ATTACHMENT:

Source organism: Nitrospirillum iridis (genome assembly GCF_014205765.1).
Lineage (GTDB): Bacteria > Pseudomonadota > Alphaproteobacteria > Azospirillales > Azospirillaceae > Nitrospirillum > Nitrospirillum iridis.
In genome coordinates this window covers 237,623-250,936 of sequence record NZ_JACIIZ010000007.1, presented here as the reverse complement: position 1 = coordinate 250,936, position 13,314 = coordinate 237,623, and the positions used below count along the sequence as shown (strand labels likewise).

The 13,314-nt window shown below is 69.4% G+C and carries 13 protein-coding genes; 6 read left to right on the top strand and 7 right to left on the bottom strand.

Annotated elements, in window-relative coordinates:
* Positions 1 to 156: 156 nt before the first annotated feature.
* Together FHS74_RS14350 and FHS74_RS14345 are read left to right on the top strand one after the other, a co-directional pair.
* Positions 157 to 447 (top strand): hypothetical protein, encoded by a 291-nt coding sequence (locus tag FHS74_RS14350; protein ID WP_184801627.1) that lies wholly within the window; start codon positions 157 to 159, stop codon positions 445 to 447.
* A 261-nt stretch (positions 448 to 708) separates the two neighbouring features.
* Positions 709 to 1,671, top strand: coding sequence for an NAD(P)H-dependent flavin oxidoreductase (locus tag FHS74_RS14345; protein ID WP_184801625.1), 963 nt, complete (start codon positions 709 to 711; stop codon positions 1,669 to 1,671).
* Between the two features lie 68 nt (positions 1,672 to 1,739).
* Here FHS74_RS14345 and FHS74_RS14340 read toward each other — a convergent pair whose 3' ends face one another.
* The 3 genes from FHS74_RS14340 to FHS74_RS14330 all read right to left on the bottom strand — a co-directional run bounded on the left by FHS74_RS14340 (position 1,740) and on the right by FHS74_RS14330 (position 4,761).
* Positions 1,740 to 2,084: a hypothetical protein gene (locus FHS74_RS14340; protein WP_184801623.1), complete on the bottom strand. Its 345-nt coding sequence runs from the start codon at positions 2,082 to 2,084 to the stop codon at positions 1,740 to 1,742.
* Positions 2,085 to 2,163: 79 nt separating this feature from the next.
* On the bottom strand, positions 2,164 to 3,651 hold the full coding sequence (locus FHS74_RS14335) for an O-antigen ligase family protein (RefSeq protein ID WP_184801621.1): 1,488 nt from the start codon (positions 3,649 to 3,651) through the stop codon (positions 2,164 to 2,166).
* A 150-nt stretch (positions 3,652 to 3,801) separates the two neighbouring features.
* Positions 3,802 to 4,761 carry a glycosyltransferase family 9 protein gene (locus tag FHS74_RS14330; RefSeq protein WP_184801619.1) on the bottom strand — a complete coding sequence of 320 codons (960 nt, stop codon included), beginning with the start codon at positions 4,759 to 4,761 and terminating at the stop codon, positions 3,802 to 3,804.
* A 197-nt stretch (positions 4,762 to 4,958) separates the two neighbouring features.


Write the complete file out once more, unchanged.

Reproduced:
Source organism: Nitrospirillum iridis (genome assembly GCF_014205765.1).
Lineage (GTDB): Bacteria > Pseudomonadota > Alphaproteobacteria > Azospirillales > Azospirillaceae > Nitrospirillum > Nitrospirillum iridis.
In genome coordinates this window covers 237,623-250,936 of sequence record NZ_JACIIZ010000007.1, presented here as the reverse complement: position 1 = coordinate 250,936, position 13,314 = coordinate 237,623, and the positions used below count along the sequence as shown (strand labels likewise).

The 13,314-nt window shown below is 69.4% G+C and carries 13 protein-coding genes; 6 read left to right on the top strand and 7 right to left on the bottom strand.

Annotated elements, in window-relative coordinates:
* Positions 1 to 156: 156 nt before the first annotated feature.
* Together FHS74_RS14350 and FHS74_RS14345 are read left to right on the top strand one after the other, a co-directional pair.
* Positions 157 to 447 (top strand): hypothetical protein, encoded by a 291-nt coding sequence (locus tag FHS74_RS14350; protein ID WP_184801627.1) that lies wholly within the window; start codon positions 157 to 159, stop codon positions 445 to 447.
* A 261-nt stretch (positions 448 to 708) separates the two neighbouring features.
* Positions 709 to 1,671, top strand: coding sequence for an NAD(P)H-dependent flavin oxidoreductase (locus tag FHS74_RS14345; protein ID WP_184801625.1), 963 nt, complete (start codon positions 709 to 711; stop codon positions 1,669 to 1,671).
* Between the two features lie 68 nt (positions 1,672 to 1,739).
* Here FHS74_RS14345 and FHS74_RS14340 read toward each other — a convergent pair whose 3' ends face one another.
* The 3 genes from FHS74_RS14340 to FHS74_RS14330 all read right to left on the bottom strand — a co-directional run bounded on the left by FHS74_RS14340 (position 1,740) and on the right by FHS74_RS14330 (position 4,761).
* Positions 1,740 to 2,084: a hypothetical protein gene (locus FHS74_RS14340; protein WP_184801623.1), complete on the bottom strand. Its 345-nt coding sequence runs from the start codon at positions 2,082 to 2,084 to the stop codon at positions 1,740 to 1,742.
* Positions 2,085 to 2,163: 79 nt separating this feature from the next.
* On the bottom strand, positions 2,164 to 3,651 hold the full coding sequence (locus FHS74_RS14335) for an O-antigen ligase family protein (RefSeq protein ID WP_184801621.1): 1,488 nt from the start codon (positions 3,649 to 3,651) through the stop codon (positions 2,164 to 2,166).
* A 150-nt stretch (positions 3,652 to 3,801) separates the two neighbouring features.
* Positions 3,802 to 4,761 carry a glycosyltransferase family 9 protein gene (locus tag FHS74_RS14330; RefSeq protein WP_184801619.1) on the bottom strand — a complete coding sequence of 320 codons (960 nt, stop codon included), beginning with the start codon at positions 4,759 to 4,761 and terminating at the stop codon, positions 3,802 to 3,804.
* A 197-nt stretch (positions 4,762 to 4,958) separates the two neighbouring features.